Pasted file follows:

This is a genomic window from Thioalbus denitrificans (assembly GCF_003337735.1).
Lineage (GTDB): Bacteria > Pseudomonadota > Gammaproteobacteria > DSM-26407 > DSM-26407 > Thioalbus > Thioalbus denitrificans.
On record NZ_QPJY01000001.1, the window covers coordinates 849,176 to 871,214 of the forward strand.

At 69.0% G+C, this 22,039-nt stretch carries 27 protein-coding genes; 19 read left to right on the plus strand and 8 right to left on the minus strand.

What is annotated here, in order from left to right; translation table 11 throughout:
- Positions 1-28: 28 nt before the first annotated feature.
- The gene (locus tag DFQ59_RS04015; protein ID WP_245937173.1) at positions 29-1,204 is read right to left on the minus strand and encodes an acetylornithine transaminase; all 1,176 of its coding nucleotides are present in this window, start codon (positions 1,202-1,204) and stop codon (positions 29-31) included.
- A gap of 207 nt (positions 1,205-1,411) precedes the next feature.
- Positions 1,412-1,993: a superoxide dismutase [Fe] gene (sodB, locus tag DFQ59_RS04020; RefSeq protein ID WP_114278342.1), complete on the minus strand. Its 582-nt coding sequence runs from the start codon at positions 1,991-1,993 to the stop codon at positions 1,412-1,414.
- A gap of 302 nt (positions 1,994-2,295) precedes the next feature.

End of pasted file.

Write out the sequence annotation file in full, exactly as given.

This is a genomic window from Thioalbus denitrificans (assembly GCF_003337735.1).
Lineage (GTDB): Bacteria > Pseudomonadota > Gammaproteobacteria > DSM-26407 > DSM-26407 > Thioalbus > Thioalbus denitrificans.
On record NZ_QPJY01000001.1, the window covers coordinates 849,176 to 871,214 of the forward strand.

At 69.0% G+C, this 22,039-nt stretch carries 27 protein-coding genes; 19 read left to right on the plus strand and 8 right to left on the minus strand.

What is annotated here, in order from left to right; translation table 11 throughout:
- Positions 1-28: 28 nt before the first annotated feature.
- The gene (locus tag DFQ59_RS04015; protein ID WP_245937173.1) at positions 29-1,204 is read right to left on the minus strand and encodes an acetylornithine transaminase; all 1,176 of its coding nucleotides are present in this window, start codon (positions 1,202-1,204) and stop codon (positions 29-31) included.
- A gap of 207 nt (positions 1,205-1,411) precedes the next feature.
- Positions 1,412-1,993: a superoxide dismutase [Fe] gene (sodB, locus tag DFQ59_RS04020; RefSeq protein ID WP_114278342.1), complete on the minus strand. Its 582-nt coding sequence runs from the start codon at positions 1,991-1,993 to the stop codon at positions 1,412-1,414.
- A gap of 302 nt (positions 1,994-2,295) precedes the next feature.